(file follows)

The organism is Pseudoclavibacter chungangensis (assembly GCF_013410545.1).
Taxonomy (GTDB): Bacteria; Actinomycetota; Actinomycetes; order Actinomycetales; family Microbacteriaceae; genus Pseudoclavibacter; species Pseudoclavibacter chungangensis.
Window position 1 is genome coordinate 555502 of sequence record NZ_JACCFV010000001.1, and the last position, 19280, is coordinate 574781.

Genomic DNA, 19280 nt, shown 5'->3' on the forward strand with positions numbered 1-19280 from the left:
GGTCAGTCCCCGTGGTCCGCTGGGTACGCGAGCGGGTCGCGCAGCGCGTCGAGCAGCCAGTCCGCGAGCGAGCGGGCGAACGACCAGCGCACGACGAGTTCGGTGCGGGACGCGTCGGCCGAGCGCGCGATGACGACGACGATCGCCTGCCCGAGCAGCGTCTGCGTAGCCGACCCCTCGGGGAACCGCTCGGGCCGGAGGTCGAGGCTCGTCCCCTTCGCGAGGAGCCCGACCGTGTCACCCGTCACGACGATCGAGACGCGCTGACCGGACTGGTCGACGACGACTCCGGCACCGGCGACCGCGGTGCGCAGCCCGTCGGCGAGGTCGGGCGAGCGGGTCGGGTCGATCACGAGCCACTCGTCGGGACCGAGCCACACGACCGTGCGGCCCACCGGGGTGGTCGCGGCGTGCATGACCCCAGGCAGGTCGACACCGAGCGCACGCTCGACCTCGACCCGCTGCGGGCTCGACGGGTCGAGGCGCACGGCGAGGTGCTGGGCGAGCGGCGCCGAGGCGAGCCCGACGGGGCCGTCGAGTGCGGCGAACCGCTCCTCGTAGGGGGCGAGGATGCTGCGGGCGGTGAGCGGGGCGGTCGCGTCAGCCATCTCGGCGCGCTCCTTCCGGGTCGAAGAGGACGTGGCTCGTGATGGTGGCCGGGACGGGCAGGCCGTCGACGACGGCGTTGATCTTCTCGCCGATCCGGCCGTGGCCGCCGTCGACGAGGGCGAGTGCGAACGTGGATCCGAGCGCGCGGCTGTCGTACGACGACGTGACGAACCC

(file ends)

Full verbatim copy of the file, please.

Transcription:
The organism is Pseudoclavibacter chungangensis (assembly GCF_013410545.1).
Taxonomy (GTDB): Bacteria; Actinomycetota; Actinomycetes; order Actinomycetales; family Microbacteriaceae; genus Pseudoclavibacter; species Pseudoclavibacter chungangensis.
Window position 1 is genome coordinate 555502 of sequence record NZ_JACCFV010000001.1, and the last position, 19280, is coordinate 574781.

Genomic DNA, 19280 nt, shown 5'->3' on the forward strand with positions numbered 1-19280 from the left:
GGTCAGTCCCCGTGGTCCGCTGGGTACGCGAGCGGGTCGCGCAGCGCGTCGAGCAGCCAGTCCGCGAGCGAGCGGGCGAACGACCAGCGCACGACGAGTTCGGTGCGGGACGCGTCGGCCGAGCGCGCGATGACGACGACGATCGCCTGCCCGAGCAGCGTCTGCGTAGCCGACCCCTCGGGGAACCGCTCGGGCCGGAGGTCGAGGCTCGTCCCCTTCGCGAGGAGCCCGACCGTGTCACCCGTCACGACGATCGAGACGCGCTGACCGGACTGGTCGACGACGACTCCGGCACCGGCGACCGCGGTGCGCAGCCCGTCGGCGAGGTCGGGCGAGCGGGTCGGGTCGATCACGAGCCACTCGTCGGGACCGAGCCACACGACCGTGCGGCCCACCGGGGTGGTCGCGGCGTGCATGACCCCAGGCAGGTCGACACCGAGCGCACGCTCGACCTCGACCCGCTGCGGGCTCGACGGGTCGAGGCGCACGGCGAGGTGCTGGGCGAGCGGCGCCGAGGCGAGCCCGACGGGGCCGTCGAGTGCGGCGAACCGCTCCTCGTAGGGGGCGAGGATGCTGCGGGCGGTGAGCGGGGCGGTCGCGTCAGCCATCTCGGCGCGCTCCTTCCGGGTCGAAGAGGACGTGGCTCGTGATGGTGGCCGGGACGGGCAGGCCGTCGACGACGGCGTTGATCTTCTCGCCGATCCGGCCGTGGCCGCCGTCGACGAGGGCGAGTGCGAACGTGGATCCGAGCGCGCGGCTGTCGTACGACGACGTGACGAACCC